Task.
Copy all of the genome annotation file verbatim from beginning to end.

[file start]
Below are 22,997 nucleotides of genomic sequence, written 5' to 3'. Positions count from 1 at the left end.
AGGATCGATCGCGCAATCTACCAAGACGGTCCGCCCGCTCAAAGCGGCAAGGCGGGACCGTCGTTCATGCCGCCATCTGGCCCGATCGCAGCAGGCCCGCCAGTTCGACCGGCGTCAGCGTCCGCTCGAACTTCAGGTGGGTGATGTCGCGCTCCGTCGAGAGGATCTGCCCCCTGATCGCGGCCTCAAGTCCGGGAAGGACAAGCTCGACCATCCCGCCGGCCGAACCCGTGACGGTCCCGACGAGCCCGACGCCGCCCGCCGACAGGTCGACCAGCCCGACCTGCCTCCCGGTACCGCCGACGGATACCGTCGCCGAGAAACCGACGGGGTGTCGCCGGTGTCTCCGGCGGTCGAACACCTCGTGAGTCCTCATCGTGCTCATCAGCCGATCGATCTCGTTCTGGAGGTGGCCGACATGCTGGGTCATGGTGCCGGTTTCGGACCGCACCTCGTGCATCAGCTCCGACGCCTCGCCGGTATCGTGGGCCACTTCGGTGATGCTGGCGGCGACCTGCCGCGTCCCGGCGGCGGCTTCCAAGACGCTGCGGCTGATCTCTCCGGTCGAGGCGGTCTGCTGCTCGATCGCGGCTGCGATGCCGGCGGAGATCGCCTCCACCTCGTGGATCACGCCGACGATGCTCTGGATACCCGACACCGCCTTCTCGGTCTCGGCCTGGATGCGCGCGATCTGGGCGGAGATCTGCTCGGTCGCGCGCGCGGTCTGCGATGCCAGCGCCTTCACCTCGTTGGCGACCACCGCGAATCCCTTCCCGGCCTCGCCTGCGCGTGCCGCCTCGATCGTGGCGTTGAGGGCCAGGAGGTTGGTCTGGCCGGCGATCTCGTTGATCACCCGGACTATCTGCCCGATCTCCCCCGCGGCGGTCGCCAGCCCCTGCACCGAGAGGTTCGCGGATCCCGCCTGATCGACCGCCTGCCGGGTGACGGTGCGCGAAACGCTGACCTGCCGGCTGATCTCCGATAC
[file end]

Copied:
Below are 22,997 nucleotides of genomic sequence, written 5' to 3'. Positions count from 1 at the left end.
AGGATCGATCGCGCAATCTACCAAGACGGTCCGCCCGCTCAAAGCGGCAAGGCGGGACCGTCGTTCATGCCGCCATCTGGCCCGATCGCAGCAGGCCCGCCAGTTCGACCGGCGTCAGCGTCCGCTCGAACTTCAGGTGGGTGATGTCGCGCTCCGTCGAGAGGATCTGCCCCCTGATCGCGGCCTCAAGTCCGGGAAGGACAAGCTCGACCATCCCGCCGGCCGAACCCGTGACGGTCCCGACGAGCCCGACGCCGCCCGCCGACAGGTCGACCAGCCCGACCTGCCTCCCGGTACCGCCGACGGATACCGTCGCCGAGAAACCGACGGGGTGTCGCCGGTGTCTCCGGCGGTCGAACACCTCGTGAGTCCTCATCGTGCTCATCAGCCGATCGATCTCGTTCTGGAGGTGGCCGACATGCTGGGTCATGGTGCCGGTTTCGGACCGCACCTCGTGCATCAGCTCCGACGCCTCGCCGGTATCGTGGGCCACTTCGGTGATGCTGGCGGCGACCTGCCGCGTCCCGGCGGCGGCTTCCAAGACGCTGCGGCTGATCTCTCCGGTCGAGGCGGTCTGCTGCTCGATCGCGGCTGCGATGCCGGCGGAGATCGCCTCCACCTCGTGGATCACGCCGACGATGCTCTGGATACCCGACACCGCCTTCTCGGTCTCGGCCTGGATGCGCGCGATCTGGGCGGAGATCTGCTCGGTCGCGCGCGCGGTCTGCGATGCCAGCGCCTTCACCTCGTTGGCGACCACCGCGAATCCCTTCCCGGCCTCGCCTGCGCGTGCCGCCTCGATCGTGGCGTTGAGGGCCAGGAGGTTGGTCTGGCCGGCGATCTCGTTGATCACCCGGACTATCTGCCCGATCTCCCCCGCGGCGGTCGCCAGCCCCTGCACCGAGAGGTTCGCGGATCCCGCCTGATCGACCGCCTGCCGGGTGACGGTGCGCGAAACGCTGACCTGCCGGCTGATCTCCGATAC